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Naturespeak: Bats help us, let’s help them

'You may have heard of white-nose syndrome, the result of a European fungus that is killing millions of bats in North America.'
Check out the ears of this long-eared bat (Myotis evotis), one of eight species local to Whistler.

Many of us are in the dark about bats, and their survival depends on our enlightenment. Because bats are active at night, it’s hard to get a feel for how many of them are out there. The Whistler Biodiversity Project has so far documented eight species of bats in Whistler, but we don’t know a lot about how many individuals there are or where they hang out during the day or hibernate over winter.

What we do know is that bats are incredibly useful to humans. Bats in Whistler (and Canada) are insectivores (insect eaters) and consume pests of forests, crops, and humans, saving billions of dollars on control. Consider that a little brown bat in Whistler can eat as many as 600 mosquitoes per hour.

How do bats catch so many insects? Bats can see as well as humans can, but they have evolved a method of using sound that enables them to navigate and find food in the dark, called echolocation. Bats produce echolocation by emitting high-frequency sound pulses through their mouth or nose and listening to the echo. This sophisticated hunting technique inspired humans to develop sonar, radar, and ultrasound. To experience echolocation yourself, the Whistler library has two new “Bat Packs” available to borrow, complete with an echolocation bat detector.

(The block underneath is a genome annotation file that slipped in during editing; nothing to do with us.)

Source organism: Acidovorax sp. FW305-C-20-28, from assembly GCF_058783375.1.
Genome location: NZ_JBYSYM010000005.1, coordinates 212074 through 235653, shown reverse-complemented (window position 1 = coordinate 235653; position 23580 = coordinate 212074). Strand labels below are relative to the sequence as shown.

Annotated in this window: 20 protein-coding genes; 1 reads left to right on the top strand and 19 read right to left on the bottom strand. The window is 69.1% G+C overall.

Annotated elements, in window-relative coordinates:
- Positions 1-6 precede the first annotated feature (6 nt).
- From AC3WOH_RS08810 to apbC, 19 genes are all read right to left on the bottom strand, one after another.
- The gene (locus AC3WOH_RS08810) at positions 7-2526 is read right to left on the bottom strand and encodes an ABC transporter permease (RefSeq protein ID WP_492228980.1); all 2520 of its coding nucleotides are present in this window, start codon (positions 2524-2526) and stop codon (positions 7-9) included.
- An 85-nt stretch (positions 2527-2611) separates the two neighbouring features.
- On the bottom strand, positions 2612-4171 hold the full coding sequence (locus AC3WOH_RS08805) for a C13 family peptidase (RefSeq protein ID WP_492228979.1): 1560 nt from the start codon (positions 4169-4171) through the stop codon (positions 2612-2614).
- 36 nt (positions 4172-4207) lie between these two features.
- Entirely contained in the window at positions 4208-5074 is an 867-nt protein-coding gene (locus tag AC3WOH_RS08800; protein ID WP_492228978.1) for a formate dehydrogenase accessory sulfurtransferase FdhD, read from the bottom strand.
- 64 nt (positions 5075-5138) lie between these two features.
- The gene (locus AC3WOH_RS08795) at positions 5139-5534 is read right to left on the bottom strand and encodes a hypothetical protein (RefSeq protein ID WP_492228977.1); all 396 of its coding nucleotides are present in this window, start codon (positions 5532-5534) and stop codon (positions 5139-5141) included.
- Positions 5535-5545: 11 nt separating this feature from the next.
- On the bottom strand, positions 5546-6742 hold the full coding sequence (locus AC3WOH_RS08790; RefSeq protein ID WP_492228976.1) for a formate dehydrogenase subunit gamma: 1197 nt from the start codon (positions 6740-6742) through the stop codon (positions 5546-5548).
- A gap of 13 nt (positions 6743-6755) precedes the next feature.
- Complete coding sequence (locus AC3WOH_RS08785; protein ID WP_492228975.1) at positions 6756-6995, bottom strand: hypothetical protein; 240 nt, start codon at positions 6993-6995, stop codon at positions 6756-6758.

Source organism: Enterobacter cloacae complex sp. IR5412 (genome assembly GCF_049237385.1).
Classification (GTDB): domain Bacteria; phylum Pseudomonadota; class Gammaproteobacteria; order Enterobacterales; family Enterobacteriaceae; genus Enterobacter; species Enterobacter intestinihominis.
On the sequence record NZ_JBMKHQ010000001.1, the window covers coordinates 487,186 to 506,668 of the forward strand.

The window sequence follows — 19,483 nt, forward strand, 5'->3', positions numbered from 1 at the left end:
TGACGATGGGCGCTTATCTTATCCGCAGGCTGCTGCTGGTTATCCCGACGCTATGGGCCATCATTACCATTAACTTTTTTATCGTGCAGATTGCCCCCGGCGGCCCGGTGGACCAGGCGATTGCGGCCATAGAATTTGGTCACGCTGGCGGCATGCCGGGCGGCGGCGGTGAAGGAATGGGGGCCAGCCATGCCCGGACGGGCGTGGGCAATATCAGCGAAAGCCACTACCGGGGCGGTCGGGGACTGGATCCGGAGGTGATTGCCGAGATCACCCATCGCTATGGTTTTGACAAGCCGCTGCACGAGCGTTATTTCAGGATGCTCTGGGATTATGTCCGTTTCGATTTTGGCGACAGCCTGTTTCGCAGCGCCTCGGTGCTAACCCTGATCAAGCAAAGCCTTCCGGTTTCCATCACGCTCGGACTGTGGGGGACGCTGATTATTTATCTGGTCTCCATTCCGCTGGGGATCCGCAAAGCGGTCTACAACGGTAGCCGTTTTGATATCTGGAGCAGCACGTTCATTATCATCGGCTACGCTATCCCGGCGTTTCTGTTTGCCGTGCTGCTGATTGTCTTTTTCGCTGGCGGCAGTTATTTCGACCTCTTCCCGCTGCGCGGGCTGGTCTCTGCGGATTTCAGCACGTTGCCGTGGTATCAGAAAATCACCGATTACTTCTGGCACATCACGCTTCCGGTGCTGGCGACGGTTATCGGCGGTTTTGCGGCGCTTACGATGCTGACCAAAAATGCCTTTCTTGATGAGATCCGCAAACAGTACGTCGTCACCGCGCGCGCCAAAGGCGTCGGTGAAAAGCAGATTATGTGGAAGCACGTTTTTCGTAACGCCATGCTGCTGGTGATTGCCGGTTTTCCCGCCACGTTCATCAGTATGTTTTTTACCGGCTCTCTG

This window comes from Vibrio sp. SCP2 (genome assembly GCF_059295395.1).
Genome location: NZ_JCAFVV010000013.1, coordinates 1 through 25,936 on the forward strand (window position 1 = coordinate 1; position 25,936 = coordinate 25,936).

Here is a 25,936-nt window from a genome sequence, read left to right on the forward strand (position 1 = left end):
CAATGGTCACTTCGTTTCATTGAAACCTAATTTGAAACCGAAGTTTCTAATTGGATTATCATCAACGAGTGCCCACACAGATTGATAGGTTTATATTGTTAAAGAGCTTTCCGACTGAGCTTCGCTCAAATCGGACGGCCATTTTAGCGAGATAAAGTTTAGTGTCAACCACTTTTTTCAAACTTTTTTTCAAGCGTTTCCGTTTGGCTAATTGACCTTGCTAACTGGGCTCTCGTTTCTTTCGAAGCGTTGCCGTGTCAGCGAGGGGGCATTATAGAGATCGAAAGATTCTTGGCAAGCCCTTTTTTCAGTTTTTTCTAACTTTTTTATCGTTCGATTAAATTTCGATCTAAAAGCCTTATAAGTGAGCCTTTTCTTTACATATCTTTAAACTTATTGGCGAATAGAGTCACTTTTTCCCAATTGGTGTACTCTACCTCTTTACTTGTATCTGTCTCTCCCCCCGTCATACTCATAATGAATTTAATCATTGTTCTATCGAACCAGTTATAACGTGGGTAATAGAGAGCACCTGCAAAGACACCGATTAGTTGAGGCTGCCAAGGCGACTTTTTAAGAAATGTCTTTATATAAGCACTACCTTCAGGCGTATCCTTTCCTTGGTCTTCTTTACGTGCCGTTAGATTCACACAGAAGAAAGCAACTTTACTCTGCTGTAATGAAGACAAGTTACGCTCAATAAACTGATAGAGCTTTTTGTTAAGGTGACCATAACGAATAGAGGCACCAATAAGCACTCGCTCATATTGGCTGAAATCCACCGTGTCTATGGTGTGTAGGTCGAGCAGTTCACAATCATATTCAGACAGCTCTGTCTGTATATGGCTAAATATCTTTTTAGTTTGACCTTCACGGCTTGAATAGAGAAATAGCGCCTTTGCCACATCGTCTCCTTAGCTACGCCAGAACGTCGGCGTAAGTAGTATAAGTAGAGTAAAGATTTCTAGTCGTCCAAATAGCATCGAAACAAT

Surprisingly, bats are more closely related to primates and humans than they are to mice or rats. Unlike mice, bats live long lives (20 to 30 years in the wild); do not chew (don’t need to worry about bats damaging your home); bats roost instead of nest (they don’t carry anything into where they rest or sleep); and bats won’t force their way in (they will not use a roost if there is no access). If you have bats on your property, we encourage you to live with them or exclude bats in a way that doesn’t harm them. Visit for more information.

You may have heard of white-nose syndrome, the result of a European fungus that is killing millions of bats in North America. Unfortunately, the fungus that causes white-nose syndrome was confirmed in the Grand Forks area in April of this year, the first time it has been recorded in B.C.

The Whistler Naturalists are part of a citizen science program through the Community Bat Programs of B.C. Here are some of their recommendations on what we can do to help bats survive:

• Report dead bats from now until May 31 to help understand where white-nose syndrome is in B.C. Remember to never touch a dead bat with your bare hands.

• Report where you see bats roosting. This could be on your property, on branches, in rock crevasses or under bark on an old dead tree.

• Consider joining the Naturalists for the B.C. Annual Bat Count this summer to help monitor bat populations.

• Keep your cats inside or on a leash. Bats only have one pup per year and breeding season has now started. Cats are the No. 1 predators of bats.

• Find out more about bats and the Community Bat Programs of B.C. at Please email [email protected] if you’re interested in getting involved.

Naturespeak is prepared by the Whistler Naturalists. To learn more about Whistler’s natural world, go to